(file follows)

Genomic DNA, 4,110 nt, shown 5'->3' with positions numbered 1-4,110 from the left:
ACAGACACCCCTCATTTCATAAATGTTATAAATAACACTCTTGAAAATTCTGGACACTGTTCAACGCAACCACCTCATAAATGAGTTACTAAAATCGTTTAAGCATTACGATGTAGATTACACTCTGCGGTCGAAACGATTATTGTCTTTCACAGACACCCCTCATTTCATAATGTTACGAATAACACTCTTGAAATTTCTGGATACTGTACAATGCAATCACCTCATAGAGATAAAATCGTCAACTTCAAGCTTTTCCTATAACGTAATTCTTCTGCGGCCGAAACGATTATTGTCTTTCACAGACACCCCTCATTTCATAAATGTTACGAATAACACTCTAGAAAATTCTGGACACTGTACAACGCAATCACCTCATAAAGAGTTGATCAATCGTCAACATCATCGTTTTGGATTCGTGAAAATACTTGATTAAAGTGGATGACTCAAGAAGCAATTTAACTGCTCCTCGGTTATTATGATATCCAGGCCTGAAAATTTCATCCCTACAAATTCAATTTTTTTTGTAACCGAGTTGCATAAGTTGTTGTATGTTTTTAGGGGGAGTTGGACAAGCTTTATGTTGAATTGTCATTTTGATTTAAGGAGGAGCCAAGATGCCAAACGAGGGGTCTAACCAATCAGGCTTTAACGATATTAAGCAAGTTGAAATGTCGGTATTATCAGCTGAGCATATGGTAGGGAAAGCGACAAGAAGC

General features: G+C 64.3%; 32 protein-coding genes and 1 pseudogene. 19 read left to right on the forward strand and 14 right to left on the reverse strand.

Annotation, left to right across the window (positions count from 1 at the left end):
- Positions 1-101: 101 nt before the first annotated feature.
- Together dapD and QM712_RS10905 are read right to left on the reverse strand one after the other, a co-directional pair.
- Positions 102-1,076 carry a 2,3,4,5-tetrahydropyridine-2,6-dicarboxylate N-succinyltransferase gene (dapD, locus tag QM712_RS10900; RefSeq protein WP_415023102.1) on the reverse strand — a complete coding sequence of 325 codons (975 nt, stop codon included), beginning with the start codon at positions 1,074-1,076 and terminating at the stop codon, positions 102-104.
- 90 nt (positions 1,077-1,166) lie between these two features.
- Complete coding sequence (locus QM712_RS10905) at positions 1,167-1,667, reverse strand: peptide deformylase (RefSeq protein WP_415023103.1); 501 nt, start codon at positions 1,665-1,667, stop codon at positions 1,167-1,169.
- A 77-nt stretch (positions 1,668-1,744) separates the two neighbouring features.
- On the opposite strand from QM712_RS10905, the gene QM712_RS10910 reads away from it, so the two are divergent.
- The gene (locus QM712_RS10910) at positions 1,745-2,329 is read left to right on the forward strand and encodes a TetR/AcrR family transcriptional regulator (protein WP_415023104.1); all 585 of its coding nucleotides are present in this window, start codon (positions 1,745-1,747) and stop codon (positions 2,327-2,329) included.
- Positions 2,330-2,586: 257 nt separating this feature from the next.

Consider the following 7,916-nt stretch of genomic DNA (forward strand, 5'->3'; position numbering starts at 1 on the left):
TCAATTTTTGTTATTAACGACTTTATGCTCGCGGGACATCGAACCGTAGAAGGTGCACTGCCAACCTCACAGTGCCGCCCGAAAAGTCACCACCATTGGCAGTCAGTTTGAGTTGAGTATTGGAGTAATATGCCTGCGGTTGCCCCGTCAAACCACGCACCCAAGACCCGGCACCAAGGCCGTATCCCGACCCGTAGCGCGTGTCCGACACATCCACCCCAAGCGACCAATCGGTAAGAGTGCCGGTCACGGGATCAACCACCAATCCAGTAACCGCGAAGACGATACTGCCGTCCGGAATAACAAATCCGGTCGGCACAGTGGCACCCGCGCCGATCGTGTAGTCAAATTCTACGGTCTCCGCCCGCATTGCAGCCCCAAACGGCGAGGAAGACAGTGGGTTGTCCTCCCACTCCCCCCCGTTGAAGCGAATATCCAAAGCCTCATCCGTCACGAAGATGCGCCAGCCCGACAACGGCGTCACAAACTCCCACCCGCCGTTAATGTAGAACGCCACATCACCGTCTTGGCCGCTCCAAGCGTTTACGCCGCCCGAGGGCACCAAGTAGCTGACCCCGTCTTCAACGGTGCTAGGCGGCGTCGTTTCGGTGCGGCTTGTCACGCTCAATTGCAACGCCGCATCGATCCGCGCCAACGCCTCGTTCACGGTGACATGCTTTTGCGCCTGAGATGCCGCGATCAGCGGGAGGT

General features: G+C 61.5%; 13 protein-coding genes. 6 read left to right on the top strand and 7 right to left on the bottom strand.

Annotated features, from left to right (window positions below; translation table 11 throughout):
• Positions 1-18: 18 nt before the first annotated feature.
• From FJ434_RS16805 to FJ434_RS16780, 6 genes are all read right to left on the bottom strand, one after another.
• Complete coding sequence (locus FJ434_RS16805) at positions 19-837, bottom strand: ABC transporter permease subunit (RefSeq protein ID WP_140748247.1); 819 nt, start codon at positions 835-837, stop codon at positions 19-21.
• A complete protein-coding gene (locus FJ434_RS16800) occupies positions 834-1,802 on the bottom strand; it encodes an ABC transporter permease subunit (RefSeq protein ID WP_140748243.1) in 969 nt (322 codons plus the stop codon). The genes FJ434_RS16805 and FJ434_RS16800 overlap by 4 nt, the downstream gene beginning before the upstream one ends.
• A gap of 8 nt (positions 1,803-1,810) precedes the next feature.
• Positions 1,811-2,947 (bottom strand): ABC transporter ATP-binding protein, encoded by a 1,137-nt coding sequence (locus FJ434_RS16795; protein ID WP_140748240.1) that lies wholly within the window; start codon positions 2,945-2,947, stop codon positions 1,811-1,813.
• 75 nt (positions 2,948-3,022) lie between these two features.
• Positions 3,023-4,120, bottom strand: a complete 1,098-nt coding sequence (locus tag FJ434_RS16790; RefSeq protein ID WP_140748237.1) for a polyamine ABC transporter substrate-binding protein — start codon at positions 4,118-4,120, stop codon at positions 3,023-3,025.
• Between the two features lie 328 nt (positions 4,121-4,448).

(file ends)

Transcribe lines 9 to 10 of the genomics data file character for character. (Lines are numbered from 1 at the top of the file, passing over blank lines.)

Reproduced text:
- Complete coding sequence (locus QM712_RS10905) at positions 1,167-1,667, reverse strand: peptide deformylase (RefSeq protein WP_415023103.1); 501 nt, start codon at positions 1,665-1,667, stop codon at positions 1,167-1,169.
- A 77-nt stretch (positions 1,668-1,744) separates the two neighbouring features.